Twelve myths about blindness—by Rob & Catherine Davies

Rob and Catherine at Hetton Hall, the former Motherhouse of the Northumbria Community

Before I met Rob I had the usual misconceptions about blind people, since I have known him I have heard many people asking him (or me) the same questions that I used to ask.  A common one is that blind people can recognise a person by feeling their face – sorry, great for Hollywood, but not true!

So we decided that I should write out the most common “myths” and Rob would answer them, by the way, Rob is now totally blind.

Twelve myths about blindness

1. Blind people have no sight at all

In the United Kingdom, there are about one million people who are known to suffer degrees of blindness. Blindness is often described as visual impairment. Most are partially sighted, but about 200,000 have such a severe problem that they are registerably blind. Among those who are registered blind, only 18% have total blindness. Even most of these can tell the difference between light and dark.

The other 82% have some degree of remaining sight. Some see only a vague blur; others as if they are looking through frosted glass. Another group have no central vision and there are those who see as if looking down a long narrow tunnel. It is possible for some blind people to have enough sight to read a computer screen but not enough to safely cross a road.

2. Blind people have improved hearing or touch

There is no truth in the widely held belief, that blind or partially sighted people are somehow endowed with a better sense of hearing, touch or scent. They have similar senses to everyone else, except that they have serious sight loss.Many endure further difficulties due to hearing loss, poor touch, or inadequate scent or taste. Especially if they are older in years.

Sadly, there is no acquired ‘sixth sense’ which helps visually impaired people overcome their sight loss.

However, many of them have been able to improve their circumstances by learning to become careful listeners or are making the best out of the senses they have retained.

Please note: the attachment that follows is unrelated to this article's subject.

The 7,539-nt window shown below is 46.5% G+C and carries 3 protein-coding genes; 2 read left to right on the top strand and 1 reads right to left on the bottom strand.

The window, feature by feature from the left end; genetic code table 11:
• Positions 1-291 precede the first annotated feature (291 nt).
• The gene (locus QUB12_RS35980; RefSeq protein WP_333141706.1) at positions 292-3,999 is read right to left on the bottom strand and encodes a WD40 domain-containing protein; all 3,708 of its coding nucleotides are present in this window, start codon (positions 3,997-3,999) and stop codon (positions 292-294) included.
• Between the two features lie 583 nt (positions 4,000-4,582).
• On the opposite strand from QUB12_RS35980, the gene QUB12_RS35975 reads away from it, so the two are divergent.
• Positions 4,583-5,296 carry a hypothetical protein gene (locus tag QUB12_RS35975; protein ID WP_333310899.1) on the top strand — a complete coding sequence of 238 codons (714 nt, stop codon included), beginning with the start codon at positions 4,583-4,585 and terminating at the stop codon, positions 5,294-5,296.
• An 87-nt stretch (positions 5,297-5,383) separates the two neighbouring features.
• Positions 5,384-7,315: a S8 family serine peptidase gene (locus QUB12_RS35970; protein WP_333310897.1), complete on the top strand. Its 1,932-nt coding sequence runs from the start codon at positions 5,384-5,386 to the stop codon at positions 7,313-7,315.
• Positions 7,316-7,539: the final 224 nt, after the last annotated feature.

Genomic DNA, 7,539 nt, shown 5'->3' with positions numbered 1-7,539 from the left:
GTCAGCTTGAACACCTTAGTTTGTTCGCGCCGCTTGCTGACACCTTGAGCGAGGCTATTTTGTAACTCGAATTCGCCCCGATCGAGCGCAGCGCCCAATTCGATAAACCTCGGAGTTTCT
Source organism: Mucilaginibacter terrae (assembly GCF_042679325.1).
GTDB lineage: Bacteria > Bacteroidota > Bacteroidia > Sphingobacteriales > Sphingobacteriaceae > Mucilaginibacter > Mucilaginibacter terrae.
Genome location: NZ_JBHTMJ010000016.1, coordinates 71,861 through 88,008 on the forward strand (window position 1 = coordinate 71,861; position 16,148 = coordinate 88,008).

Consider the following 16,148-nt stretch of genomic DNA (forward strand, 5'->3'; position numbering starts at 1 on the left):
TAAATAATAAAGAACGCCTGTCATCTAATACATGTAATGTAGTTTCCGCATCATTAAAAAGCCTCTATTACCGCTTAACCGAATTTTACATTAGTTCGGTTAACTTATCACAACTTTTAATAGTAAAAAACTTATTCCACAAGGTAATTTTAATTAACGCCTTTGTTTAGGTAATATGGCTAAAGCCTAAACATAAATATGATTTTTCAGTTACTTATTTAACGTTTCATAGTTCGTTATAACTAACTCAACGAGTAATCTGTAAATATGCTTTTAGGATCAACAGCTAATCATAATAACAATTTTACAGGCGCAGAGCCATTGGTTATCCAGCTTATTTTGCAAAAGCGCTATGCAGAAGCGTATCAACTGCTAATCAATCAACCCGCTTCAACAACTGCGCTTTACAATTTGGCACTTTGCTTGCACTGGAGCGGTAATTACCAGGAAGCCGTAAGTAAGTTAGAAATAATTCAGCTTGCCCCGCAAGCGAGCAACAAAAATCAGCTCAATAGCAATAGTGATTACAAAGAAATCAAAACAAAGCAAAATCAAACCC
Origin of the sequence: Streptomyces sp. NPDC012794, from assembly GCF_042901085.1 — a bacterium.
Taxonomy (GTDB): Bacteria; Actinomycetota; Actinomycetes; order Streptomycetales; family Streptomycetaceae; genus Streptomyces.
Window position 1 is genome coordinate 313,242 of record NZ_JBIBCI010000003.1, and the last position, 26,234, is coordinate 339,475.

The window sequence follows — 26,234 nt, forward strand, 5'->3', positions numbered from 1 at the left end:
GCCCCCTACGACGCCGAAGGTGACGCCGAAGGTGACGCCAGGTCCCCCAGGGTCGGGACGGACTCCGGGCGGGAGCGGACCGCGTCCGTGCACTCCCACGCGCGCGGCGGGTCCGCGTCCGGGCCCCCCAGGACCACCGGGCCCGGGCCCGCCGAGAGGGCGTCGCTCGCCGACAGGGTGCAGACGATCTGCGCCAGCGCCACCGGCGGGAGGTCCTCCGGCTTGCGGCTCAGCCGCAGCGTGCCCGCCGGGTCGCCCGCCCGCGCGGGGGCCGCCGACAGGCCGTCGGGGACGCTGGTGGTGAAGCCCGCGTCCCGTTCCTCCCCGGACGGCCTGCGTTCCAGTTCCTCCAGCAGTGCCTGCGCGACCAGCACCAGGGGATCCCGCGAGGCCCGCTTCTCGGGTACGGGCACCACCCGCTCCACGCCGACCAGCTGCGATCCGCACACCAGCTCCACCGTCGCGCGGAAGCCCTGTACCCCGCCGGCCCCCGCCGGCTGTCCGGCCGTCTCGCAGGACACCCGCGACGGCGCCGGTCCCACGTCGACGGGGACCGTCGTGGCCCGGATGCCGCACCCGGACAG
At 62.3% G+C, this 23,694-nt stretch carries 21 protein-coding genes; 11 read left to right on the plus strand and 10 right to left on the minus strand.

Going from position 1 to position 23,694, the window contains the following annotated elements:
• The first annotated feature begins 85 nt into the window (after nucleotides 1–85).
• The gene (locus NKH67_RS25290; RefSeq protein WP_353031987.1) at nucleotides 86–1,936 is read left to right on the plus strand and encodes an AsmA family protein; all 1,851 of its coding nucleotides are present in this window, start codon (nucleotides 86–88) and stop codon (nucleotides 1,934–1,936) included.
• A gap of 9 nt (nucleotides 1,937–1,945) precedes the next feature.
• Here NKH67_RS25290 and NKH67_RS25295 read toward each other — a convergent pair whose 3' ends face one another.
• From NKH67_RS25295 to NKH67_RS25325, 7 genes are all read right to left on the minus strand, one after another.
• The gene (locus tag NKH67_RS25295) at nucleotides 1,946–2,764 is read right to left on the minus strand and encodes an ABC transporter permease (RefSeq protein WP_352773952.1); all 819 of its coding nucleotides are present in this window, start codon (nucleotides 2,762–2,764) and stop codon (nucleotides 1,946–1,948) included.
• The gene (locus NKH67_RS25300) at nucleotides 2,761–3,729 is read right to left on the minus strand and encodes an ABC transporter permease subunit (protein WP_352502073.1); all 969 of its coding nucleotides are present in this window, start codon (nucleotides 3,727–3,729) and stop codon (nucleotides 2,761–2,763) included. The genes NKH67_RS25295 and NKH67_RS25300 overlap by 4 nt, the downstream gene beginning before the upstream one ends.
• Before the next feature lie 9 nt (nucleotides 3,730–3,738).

3. Braille is used by most blind people

Out of the million known visually impaired people in the United Kingdom, there are about 13,000 fluent Braille readers. Many others use Braille in a limited way, to label items or to make simple notes. To be able to read Braille, it is necessary to have good touch sensitivity.  Not everyone has the sensitive nerve ends to do this, especially if they are older in years.   Braille is vital for people who are both blind and deaf.

A small number of older people use Moon instead of Braille. Moon is simpler to learn and its tactile curves and lines are easier to feel than Braille dots.

4. Blind people cannot use computers

Many blind and partially sighted people use computers, smart phones or tablets. Either at work, educational establishments and in the home. Some use large print or modified colour displays.    Others use audio text readers and a further group has electronic Braille pads. Their specialist software enables them to use standard office programs, browse the Internet and communicate by Facebook, Twitter, email, text messages and phone calls.

Smart phones provide GPS pavement navigation, talking books, text recognition tools which read printed paper and camera apps which recognise product labels, colours and the values of money. On the whole, visually impaired people are just as able at using modern technology as sighted folk.